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vagaries by the scientific world that is altogether extraordinary ;. whilst the commonalty have looked on with amazement or terror, some hoping for a new exhibition of wonders, others fearing lest the ground of solid truth should eventually be shaken.

Reasons might be assigned for these very different kinds of feeling with which modern Geology has been regarded. A love of the marvellous seems natural to the human mind; whence it happens that any bold projector of a wonderful system will quickly obtain a multitude of adherents; and the more extravagant his doctrine, if it be only supported by a show of philosophy, the more likely is it to be admired. But there is also in the heart of man a proneness to infidelity, which makes it grasp at every thing that can throw any suspicion upon the truth of the Bible; and amongst the votaries of science, there has frequently been a lamentable effort to banish a superintending Creator and providential Governor from his own world, by trying to account for every thing without his interposition. They worship the laws of Nature instead of Nature's God; and seem to account it a triumph when they can perceive any imagined discrepancy between the facts of naturab history and the declared truths of revelation. We are aware that some cosmogonists affirm that there is no real opposition between the current geological systems and the scriptural record of ancient events; that the two accounts can be easily harmonized; and that Moses and modern philosophers may be made to agree on subjects of natural history, however widely they may differ on religious topics. But this doctrine of accommodation can only be maintained by adopting a mode of biblical interpretation, far from according with the beautiful simplicity that marks every other part of holy writ.

Perceiving this evil, and animated with a laudable zeal to defend the faith once delivered to the saints, several Christian writers have endeavoured to check the rising systems of cosmogony. They have, however, been borne down by the superior strength of the opposing current; and Geology still pursues her impetuous course, over precipices and under mountains, in the open plain and through fissures of the rocks, amidst central heat and polar cold,—now stagnating for a million of ages, (which are easily reckoned with a calculating-machine,) then boiling, bubbling, rushing headlong, and sweeping the world with a besom of destruction,-yet, marvellous to relate, leaving the germs of a new creation behind it, to become like a phenix from its ashes, more glorious by means of a temporary dissolution.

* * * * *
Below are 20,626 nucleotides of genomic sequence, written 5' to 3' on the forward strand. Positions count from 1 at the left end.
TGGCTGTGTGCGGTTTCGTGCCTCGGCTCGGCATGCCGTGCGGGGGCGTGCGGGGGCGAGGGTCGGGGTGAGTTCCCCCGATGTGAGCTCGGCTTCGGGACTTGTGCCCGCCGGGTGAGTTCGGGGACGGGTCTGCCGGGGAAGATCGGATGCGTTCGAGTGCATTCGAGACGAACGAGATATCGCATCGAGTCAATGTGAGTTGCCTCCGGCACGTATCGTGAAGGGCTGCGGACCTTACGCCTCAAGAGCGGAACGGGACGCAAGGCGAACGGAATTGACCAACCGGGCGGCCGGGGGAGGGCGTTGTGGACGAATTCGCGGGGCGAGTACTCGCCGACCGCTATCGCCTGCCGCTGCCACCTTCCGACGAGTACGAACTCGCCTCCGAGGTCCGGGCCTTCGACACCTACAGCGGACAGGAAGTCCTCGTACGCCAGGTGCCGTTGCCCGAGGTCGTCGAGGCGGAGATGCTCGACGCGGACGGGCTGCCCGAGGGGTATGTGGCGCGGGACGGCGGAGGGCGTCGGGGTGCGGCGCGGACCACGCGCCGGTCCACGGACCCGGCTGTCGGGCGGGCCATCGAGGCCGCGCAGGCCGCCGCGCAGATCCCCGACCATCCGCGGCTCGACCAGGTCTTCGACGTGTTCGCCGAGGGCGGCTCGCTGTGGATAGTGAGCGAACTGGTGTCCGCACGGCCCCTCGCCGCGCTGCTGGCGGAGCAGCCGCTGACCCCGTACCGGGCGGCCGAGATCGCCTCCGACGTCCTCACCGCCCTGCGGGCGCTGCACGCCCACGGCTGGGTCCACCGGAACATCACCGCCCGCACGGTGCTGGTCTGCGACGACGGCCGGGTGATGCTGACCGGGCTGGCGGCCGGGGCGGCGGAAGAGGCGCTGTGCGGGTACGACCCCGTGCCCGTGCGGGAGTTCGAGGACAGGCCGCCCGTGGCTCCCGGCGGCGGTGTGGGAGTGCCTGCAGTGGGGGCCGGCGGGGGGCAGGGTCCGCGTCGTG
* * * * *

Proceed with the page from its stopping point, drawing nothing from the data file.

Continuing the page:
The antagonists of Geology have not had fair play, nor have they always acted prudently in their mode of conflict. The enemy with which they have had to grapple is a perfect Proteus, changing his dogmas almost as frequently as the chameleon alters its colour. A few years ago, the water system of Baron Cuvier seemed to have extinguished the central fire of Hutton: but the latter was only smothered for a season—not defunct; for it has now so much revived as to have taken possession of the interior of our globe, leaving the outside only to the water; whilst the unfortunate crust of the earth is sorely vexed in its perilous situation between these rival elements, each of which has made fearful inroads upon its strata. Which of the two will finally conquer, has not yet been determined; though Dr. Pye Smith seems certain, in contrariety to Moses and St. Peter, that water will cause the next grand catastrophe. Why, then, should geologists complain so vehemently, as this reverend gentleman does, if a simple man should refuse to believe in this vaunted science, until its own professors shall have come to an agreement upon its first principles? We always thought that a science was something of a determinate shape, the truth of which any one might verify for himself, by following certain prescribed rules or modes of examination. Yet here is a body which will only bear dissection in its surface; for the moment that we put the scalpel a little inwards, there bursts forth a stream of fire or water which effectually hinders any farther operations.